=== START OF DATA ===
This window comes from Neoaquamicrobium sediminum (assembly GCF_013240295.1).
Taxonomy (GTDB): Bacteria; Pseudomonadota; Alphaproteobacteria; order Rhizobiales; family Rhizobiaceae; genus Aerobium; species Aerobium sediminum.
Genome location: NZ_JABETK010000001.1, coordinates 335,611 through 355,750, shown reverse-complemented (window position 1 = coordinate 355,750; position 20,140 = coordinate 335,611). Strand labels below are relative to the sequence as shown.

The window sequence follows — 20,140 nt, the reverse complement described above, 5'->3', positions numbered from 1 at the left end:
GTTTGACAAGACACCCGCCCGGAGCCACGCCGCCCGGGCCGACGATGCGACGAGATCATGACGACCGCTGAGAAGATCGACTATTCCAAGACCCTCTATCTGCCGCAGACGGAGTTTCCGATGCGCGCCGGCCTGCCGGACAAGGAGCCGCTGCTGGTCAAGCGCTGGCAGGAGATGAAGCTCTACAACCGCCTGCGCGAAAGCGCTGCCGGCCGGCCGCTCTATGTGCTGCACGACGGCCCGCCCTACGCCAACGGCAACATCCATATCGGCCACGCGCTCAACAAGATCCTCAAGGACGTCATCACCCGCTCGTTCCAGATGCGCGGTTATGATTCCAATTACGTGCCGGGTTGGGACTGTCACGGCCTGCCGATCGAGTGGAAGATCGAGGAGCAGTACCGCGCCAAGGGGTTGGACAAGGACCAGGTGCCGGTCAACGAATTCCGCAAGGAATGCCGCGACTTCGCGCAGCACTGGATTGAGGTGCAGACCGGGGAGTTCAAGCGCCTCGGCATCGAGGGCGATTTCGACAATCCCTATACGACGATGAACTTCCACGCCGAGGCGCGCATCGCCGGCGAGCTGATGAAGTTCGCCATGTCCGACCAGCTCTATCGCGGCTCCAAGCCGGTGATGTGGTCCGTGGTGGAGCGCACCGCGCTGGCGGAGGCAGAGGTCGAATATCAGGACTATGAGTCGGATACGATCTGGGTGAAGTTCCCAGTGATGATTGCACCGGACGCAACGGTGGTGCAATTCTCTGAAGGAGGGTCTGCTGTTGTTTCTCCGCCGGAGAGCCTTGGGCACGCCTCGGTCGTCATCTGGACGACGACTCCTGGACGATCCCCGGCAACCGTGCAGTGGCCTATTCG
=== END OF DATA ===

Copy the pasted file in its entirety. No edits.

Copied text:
This window comes from Neoaquamicrobium sediminum (assembly GCF_013240295.1).
Taxonomy (GTDB): Bacteria; Pseudomonadota; Alphaproteobacteria; order Rhizobiales; family Rhizobiaceae; genus Aerobium; species Aerobium sediminum.
Genome location: NZ_JABETK010000001.1, coordinates 335,611 through 355,750, shown reverse-complemented (window position 1 = coordinate 355,750; position 20,140 = coordinate 335,611). Strand labels below are relative to the sequence as shown.

The window sequence follows — 20,140 nt, the reverse complement described above, 5'->3', positions numbered from 1 at the left end:
GTTTGACAAGACACCCGCCCGGAGCCACGCCGCCCGGGCCGACGATGCGACGAGATCATGACGACCGCTGAGAAGATCGACTATTCCAAGACCCTCTATCTGCCGCAGACGGAGTTTCCGATGCGCGCCGGCCTGCCGGACAAGGAGCCGCTGCTGGTCAAGCGCTGGCAGGAGATGAAGCTCTACAACCGCCTGCGCGAAAGCGCTGCCGGCCGGCCGCTCTATGTGCTGCACGACGGCCCGCCCTACGCCAACGGCAACATCCATATCGGCCACGCGCTCAACAAGATCCTCAAGGACGTCATCACCCGCTCGTTCCAGATGCGCGGTTATGATTCCAATTACGTGCCGGGTTGGGACTGTCACGGCCTGCCGATCGAGTGGAAGATCGAGGAGCAGTACCGCGCCAAGGGGTTGGACAAGGACCAGGTGCCGGTCAACGAATTCCGCAAGGAATGCCGCGACTTCGCGCAGCACTGGATTGAGGTGCAGACCGGGGAGTTCAAGCGCCTCGGCATCGAGGGCGATTTCGACAATCCCTATACGACGATGAACTTCCACGCCGAGGCGCGCATCGCCGGCGAGCTGATGAAGTTCGCCATGTCCGACCAGCTCTATCGCGGCTCCAAGCCGGTGATGTGGTCCGTGGTGGAGCGCACCGCGCTGGCGGAGGCAGAGGTCGAATATCAGGACTATGAGTCGGATACGATCTGGGTGAAGTTCCCAGTGATGATTGCACCGGACGCAACGGTGGTGCAATTCTCTGAAGGAGGGTCTGCTGTTGTTTCTCCGCCGGAGAGCCTTGGGCACGCCTCGGTCGTCATCTGGACGACGACTCCTGGACGATCCCCGGCAACCGTGCAGTGGCCTATTCG